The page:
Rachel: Is there a Train To Hunt National Championships?
Ben: Yup, that’s gonna be in Salt Lake City in August.
Rachel: Is that what you’re working up to?
Rachel: How many do you have to win?
Ben: And that one’s gonna be gnarly ‘coz this Train To Hunt National Championships is where they’re gonna do things like send us out from 9pm ‘til midnight out orienteering with a ton of weight in our backs, followed by a 3D shoot the next morning, followed by a hundred pound meat pack, obstacle course racing with weapons, you name it. It’s amazing.
Rachel: Do you have to qualify for it?
Ben: You do have to qualify.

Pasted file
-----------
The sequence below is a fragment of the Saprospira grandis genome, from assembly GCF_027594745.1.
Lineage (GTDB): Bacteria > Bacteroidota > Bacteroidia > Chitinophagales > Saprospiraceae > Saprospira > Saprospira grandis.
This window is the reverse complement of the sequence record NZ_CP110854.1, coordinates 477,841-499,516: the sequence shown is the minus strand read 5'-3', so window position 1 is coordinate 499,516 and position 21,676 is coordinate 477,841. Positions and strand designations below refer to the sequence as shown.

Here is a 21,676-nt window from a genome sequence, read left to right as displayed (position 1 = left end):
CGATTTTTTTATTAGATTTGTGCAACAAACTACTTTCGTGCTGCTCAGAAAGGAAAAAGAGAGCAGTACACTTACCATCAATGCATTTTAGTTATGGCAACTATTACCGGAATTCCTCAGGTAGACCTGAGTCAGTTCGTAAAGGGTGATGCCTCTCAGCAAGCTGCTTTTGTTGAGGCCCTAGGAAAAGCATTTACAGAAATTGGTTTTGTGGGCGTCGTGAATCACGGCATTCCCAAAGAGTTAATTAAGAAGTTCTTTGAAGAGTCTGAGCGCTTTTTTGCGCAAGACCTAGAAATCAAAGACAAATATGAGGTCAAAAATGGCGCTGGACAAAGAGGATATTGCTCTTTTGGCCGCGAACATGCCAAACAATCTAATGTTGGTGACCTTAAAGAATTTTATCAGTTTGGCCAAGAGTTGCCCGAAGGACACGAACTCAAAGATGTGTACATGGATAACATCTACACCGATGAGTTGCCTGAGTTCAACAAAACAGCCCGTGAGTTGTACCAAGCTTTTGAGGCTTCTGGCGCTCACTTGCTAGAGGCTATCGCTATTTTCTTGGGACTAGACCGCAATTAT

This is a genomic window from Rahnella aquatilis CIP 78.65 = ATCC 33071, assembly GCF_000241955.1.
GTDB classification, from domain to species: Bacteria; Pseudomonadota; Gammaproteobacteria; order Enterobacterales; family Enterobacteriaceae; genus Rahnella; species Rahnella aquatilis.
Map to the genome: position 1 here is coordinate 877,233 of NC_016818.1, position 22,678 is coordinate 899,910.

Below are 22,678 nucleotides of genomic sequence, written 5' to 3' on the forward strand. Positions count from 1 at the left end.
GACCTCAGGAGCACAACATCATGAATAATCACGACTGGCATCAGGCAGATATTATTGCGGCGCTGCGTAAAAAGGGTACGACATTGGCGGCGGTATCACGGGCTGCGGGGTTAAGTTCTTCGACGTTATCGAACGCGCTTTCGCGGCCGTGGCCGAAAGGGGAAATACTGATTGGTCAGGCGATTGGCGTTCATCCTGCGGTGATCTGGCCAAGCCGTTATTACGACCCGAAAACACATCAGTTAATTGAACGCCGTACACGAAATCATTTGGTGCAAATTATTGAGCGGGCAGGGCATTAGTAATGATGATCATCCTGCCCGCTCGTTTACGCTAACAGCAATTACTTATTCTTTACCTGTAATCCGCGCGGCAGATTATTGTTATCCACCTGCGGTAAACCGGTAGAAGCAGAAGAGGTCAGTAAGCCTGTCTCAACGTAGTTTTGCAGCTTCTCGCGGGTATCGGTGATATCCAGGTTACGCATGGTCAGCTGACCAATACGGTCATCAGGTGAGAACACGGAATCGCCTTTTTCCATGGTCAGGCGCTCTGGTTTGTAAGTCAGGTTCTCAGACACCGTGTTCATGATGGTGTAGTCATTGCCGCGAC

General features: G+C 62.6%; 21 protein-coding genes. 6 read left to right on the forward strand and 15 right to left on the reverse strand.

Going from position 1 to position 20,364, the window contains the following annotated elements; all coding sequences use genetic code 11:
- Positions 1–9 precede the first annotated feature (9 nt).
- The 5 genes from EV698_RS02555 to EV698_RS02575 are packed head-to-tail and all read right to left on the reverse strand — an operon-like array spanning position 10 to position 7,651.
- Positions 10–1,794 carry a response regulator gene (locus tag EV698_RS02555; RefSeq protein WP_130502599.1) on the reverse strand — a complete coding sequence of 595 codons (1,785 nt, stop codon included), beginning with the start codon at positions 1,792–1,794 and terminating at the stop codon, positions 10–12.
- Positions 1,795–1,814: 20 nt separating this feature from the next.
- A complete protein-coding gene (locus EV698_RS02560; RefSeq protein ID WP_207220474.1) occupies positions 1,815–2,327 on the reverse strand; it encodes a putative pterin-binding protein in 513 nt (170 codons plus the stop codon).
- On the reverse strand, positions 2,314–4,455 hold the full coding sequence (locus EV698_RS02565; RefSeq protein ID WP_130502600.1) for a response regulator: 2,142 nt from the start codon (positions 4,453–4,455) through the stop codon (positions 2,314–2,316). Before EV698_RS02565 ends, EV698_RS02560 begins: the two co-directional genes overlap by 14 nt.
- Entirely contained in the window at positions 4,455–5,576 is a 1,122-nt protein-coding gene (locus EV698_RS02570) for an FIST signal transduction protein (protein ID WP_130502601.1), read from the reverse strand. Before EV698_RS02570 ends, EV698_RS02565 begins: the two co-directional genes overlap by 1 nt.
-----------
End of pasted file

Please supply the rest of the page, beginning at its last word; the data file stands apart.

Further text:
Rachel: Are you qualified?
Ben: Of course, I’m qualified.
Rachel: (laughs) Good job, mate!
Ben: Stupid question. Uhm, no, yes I qualified. I worked hard. I qualified. And then that was horribly arrogant of me by the way, Rachel, I’m sorry.
Rachel: It’s alright, Ben I’m used to it (laughs).
Ben: Anyways, also I’ll be in Portland racing the Spartan Race in Portland, the Portland Spartan Sprint as well as for those of you who would like to join me Saturday night after that sprint race on August 6 for the 4-hour hurricane heat. We’re gonna carry sandbags and do burpees and just punish ourselves for 4 hours.
Rachel: I’ll come and I’ll take a ton of photos, and I’ll post them through social media for everyone to watch.
Ben: Do it. August 6, Portland Spartan Sprint, and of course, Rachel will be around as well.